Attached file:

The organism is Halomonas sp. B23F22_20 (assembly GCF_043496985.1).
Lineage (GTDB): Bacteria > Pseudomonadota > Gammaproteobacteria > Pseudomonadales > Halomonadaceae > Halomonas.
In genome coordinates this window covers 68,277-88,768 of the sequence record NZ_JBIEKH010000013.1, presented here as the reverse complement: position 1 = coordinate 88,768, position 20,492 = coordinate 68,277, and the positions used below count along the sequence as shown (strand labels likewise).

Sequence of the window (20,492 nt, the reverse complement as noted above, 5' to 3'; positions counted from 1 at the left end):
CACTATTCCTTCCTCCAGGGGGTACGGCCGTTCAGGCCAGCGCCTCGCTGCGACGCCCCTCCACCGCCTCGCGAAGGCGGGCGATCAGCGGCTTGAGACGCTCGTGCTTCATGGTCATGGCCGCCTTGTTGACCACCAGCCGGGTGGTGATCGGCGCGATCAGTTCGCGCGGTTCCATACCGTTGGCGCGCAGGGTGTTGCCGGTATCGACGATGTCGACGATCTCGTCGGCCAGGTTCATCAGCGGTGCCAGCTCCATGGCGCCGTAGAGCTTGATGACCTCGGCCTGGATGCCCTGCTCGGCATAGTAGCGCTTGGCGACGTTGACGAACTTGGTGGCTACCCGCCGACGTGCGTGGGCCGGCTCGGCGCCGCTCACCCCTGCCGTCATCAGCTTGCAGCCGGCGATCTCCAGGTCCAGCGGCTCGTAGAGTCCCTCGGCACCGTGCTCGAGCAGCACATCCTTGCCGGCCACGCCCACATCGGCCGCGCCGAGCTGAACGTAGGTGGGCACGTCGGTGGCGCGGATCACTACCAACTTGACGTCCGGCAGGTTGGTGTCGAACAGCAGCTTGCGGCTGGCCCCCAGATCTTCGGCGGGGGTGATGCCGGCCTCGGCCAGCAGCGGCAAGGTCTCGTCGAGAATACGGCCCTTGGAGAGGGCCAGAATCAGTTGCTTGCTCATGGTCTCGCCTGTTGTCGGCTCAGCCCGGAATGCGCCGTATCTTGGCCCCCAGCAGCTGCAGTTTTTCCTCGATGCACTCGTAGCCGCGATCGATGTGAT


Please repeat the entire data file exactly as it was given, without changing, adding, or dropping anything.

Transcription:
The organism is Halomonas sp. B23F22_20 (assembly GCF_043496985.1).
Lineage (GTDB): Bacteria > Pseudomonadota > Gammaproteobacteria > Pseudomonadales > Halomonadaceae > Halomonas.
In genome coordinates this window covers 68,277-88,768 of the sequence record NZ_JBIEKH010000013.1, presented here as the reverse complement: position 1 = coordinate 88,768, position 20,492 = coordinate 68,277, and the positions used below count along the sequence as shown (strand labels likewise).

Sequence of the window (20,492 nt, the reverse complement as noted above, 5' to 3'; positions counted from 1 at the left end):
CACTATTCCTTCCTCCAGGGGGTACGGCCGTTCAGGCCAGCGCCTCGCTGCGACGCCCCTCCACCGCCTCGCGAAGGCGGGCGATCAGCGGCTTGAGACGCTCGTGCTTCATGGTCATGGCCGCCTTGTTGACCACCAGCCGGGTGGTGATCGGCGCGATCAGTTCGCGCGGTTCCATACCGTTGGCGCGCAGGGTGTTGCCGGTATCGACGATGTCGACGATCTCGTCGGCCAGGTTCATCAGCGGTGCCAGCTCCATGGCGCCGTAGAGCTTGATGACCTCGGCCTGGATGCCCTGCTCGGCATAGTAGCGCTTGGCGACGTTGACGAACTTGGTGGCTACCCGCCGACGTGCGTGGGCCGGCTCGGCGCCGCTCACCCCTGCCGTCATCAGCTTGCAGCCGGCGATCTCCAGGTCCAGCGGCTCGTAGAGTCCCTCGGCACCGTGCTCGAGCAGCACATCCTTGCCGGCCACGCCCACATCGGCCGCGCCGAGCTGAACGTAGGTGGGCACGTCGGTGGCGCGGATCACTACCAACTTGACGTCCGGCAGGTTGGTGTCGAACAGCAGCTTGCGGCTGGCCCCCAGATCTTCGGCGGGGGTGATGCCGGCCTCGGCCAGCAGCGGCAAGGTCTCGTCGAGAATACGGCCCTTGGAGAGGGCCAGAATCAGTTGCTTGCTCATGGTCTCGCCTGTTGTCGGCTCAGCCCGGAATGCGCCGTATCTTGGCCCCCAGCAGCTGCAGTTTTTCCTCGATGCACTCGTAGCCGCGATCGATGTGAT